Germany 'considering merger of armed forces'
16 December 2005, BERLIN - Germany's Defence Ministry on Friday denied a report that a proposal to restructure the country's military command would lead to the army, navy and air force being merged.
16 December 2005
BERLIN - Germany's Defence Ministry on Friday denied a report that a proposal to restructure the country's military command would lead to the army, navy and air force being merged.
Ministry spokesman Thomas Raabe said proposals under consideration were purely aimed at improving deployment capability.
Earlier, Die Welt daily reported there had been a storm of protest from service chiefs over what they consider the most dramatic change yet in Germany's quarter-million-strong, largely conscript forces.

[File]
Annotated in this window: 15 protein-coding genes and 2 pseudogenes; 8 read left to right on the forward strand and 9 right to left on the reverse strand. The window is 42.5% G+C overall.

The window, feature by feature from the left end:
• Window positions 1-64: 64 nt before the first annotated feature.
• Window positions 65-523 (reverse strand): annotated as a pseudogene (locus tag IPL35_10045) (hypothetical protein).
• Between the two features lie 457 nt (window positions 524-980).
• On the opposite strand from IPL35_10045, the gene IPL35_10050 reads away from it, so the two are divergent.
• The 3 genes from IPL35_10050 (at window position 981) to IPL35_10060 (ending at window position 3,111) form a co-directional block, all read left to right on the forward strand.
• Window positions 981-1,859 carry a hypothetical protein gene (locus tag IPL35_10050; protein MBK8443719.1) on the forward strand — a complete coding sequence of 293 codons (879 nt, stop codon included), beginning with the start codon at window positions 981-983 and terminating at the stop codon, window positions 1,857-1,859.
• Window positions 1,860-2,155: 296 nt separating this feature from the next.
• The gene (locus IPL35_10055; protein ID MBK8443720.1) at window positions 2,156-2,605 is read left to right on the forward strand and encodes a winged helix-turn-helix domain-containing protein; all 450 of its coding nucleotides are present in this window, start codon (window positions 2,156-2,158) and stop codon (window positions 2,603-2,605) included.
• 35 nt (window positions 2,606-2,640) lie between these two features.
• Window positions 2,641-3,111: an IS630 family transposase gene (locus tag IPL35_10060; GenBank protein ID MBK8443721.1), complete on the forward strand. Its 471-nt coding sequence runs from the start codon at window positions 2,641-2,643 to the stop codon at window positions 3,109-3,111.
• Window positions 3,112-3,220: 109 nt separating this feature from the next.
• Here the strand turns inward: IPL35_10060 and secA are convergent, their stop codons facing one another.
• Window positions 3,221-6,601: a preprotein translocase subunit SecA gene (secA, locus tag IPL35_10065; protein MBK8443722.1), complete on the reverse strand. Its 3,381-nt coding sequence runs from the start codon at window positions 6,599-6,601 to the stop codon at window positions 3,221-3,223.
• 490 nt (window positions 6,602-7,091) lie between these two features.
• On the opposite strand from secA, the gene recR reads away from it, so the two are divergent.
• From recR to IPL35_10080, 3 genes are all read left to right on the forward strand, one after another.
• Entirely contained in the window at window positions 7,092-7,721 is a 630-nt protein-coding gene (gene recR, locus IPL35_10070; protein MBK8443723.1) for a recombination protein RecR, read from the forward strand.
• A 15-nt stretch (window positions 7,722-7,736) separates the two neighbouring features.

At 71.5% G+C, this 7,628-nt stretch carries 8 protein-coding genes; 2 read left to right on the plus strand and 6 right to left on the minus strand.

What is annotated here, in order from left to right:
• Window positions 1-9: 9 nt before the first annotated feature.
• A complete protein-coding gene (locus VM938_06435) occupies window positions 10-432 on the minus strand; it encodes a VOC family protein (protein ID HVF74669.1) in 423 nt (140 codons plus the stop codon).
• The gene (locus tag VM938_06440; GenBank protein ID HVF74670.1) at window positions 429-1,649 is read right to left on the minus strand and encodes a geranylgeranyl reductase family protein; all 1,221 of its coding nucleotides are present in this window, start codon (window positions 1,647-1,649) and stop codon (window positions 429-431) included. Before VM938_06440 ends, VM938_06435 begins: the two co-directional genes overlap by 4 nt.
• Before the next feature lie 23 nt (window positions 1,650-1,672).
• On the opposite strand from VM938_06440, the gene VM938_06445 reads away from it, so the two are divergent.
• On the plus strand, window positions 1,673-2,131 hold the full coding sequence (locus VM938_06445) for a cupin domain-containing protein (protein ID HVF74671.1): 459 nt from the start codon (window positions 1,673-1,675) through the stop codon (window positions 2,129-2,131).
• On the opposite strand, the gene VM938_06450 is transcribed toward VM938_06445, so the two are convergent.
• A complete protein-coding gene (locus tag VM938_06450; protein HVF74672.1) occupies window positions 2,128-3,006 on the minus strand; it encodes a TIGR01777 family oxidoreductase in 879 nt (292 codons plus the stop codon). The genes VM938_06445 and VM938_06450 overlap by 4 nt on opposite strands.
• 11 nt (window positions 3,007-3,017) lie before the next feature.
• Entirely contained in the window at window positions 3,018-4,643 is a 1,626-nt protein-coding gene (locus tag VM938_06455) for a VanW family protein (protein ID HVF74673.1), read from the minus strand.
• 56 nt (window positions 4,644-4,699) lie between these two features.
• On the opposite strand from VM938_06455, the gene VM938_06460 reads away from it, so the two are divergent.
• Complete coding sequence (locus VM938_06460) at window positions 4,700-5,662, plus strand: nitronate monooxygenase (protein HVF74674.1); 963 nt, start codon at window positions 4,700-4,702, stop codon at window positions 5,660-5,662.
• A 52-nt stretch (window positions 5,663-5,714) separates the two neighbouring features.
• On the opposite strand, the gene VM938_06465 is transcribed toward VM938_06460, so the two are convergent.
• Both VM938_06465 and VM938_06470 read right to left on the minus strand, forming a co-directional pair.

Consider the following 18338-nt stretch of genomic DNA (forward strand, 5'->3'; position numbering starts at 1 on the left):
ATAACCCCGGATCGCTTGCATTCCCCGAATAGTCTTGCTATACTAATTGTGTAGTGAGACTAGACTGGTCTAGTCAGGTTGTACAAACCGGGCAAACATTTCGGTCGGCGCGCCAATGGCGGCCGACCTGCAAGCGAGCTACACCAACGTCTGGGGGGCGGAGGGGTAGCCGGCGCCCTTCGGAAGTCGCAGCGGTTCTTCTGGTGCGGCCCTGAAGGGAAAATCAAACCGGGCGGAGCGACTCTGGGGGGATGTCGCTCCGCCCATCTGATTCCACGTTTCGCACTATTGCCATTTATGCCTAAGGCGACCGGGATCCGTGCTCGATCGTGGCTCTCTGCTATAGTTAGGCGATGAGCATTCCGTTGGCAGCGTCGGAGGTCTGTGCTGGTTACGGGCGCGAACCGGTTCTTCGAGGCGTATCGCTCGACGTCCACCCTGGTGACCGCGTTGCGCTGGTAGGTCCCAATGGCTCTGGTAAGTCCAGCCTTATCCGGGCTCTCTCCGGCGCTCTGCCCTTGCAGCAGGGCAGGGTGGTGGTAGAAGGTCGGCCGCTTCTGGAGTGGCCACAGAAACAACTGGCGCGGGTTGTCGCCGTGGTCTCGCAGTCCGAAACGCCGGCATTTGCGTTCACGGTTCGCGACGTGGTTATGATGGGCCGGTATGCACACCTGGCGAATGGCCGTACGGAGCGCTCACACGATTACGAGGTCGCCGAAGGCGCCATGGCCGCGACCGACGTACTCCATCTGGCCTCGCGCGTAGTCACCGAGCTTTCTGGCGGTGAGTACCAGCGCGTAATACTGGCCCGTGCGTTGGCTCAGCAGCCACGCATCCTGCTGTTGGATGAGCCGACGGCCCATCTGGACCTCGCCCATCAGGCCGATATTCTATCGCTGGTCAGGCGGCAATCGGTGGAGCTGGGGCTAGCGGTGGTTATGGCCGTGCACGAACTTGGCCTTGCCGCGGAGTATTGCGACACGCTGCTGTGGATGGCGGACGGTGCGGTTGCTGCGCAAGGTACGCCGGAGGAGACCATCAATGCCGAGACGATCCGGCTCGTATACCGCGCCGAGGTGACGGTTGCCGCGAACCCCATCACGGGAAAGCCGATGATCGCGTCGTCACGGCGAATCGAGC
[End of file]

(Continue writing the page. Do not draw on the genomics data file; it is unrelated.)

In most nations, the army, navy and air force are independent. Canada was the first major nation to merge them.
Die Welt said Wolfgang Schneiderhan, inspector-general of the armed forces and Germany's highest-ranking officer, had proposed a restructuring at a recent meeting of the Military Leadership Council MFR. Fierce protest from the three service arms followed.
Schneiderhan proposed that the commands of the army, navy and air force initially be brought under the direction of the deployment command, based at Potsdam, just west of the capital Berlin.
According to Die Welt, this would mean that the existing service chiefs - the "inspectors" of the army, air force and navy - would be bypassed in the chain of command. The German armed forces were established 50 years ago, a decade after the collapse of Nazi Germany.
Subject: German news